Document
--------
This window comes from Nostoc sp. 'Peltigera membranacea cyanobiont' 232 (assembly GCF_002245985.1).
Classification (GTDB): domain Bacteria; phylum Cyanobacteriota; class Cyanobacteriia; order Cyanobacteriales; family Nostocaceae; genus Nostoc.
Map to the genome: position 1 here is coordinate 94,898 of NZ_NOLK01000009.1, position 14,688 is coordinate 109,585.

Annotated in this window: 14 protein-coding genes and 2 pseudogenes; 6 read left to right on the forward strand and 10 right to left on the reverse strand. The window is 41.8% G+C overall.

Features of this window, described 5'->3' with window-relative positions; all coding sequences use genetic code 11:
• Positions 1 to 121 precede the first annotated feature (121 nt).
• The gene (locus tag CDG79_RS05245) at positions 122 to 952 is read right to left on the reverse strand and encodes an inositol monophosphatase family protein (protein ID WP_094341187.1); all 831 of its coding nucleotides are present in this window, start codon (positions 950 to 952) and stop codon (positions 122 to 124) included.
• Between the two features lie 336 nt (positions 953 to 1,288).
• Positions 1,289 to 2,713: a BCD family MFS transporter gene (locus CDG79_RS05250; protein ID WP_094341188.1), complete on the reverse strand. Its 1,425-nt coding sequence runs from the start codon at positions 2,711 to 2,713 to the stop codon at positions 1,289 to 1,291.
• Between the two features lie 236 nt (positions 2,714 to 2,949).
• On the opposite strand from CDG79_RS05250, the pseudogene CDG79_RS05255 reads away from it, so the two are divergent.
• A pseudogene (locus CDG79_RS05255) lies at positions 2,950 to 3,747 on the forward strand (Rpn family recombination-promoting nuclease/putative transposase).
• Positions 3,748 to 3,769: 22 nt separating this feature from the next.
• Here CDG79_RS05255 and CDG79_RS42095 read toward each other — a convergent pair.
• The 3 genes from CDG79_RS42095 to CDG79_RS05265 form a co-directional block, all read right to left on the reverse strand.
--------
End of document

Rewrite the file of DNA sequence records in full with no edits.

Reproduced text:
This window comes from Nostoc sp. 'Peltigera membranacea cyanobiont' 232 (assembly GCF_002245985.1).
Classification (GTDB): domain Bacteria; phylum Cyanobacteriota; class Cyanobacteriia; order Cyanobacteriales; family Nostocaceae; genus Nostoc.
Map to the genome: position 1 here is coordinate 94,898 of NZ_NOLK01000009.1, position 14,688 is coordinate 109,585.

Annotated in this window: 14 protein-coding genes and 2 pseudogenes; 6 read left to right on the forward strand and 10 right to left on the reverse strand. The window is 41.8% G+C overall.

Features of this window, described 5'->3' with window-relative positions; all coding sequences use genetic code 11:
• Positions 1 to 121 precede the first annotated feature (121 nt).
• The gene (locus tag CDG79_RS05245) at positions 122 to 952 is read right to left on the reverse strand and encodes an inositol monophosphatase family protein (protein ID WP_094341187.1); all 831 of its coding nucleotides are present in this window, start codon (positions 950 to 952) and stop codon (positions 122 to 124) included.
• Between the two features lie 336 nt (positions 953 to 1,288).
• Positions 1,289 to 2,713: a BCD family MFS transporter gene (locus CDG79_RS05250; protein ID WP_094341188.1), complete on the reverse strand. Its 1,425-nt coding sequence runs from the start codon at positions 2,711 to 2,713 to the stop codon at positions 1,289 to 1,291.
• Between the two features lie 236 nt (positions 2,714 to 2,949).
• On the opposite strand from CDG79_RS05250, the pseudogene CDG79_RS05255 reads away from it, so the two are divergent.
• A pseudogene (locus CDG79_RS05255) lies at positions 2,950 to 3,747 on the forward strand (Rpn family recombination-promoting nuclease/putative transposase).
• Positions 3,748 to 3,769: 22 nt separating this feature from the next.
• Here CDG79_RS05255 and CDG79_RS42095 read toward each other — a convergent pair.
• The 3 genes from CDG79_RS42095 to CDG79_RS05265 form a co-directional block, all read right to left on the reverse strand.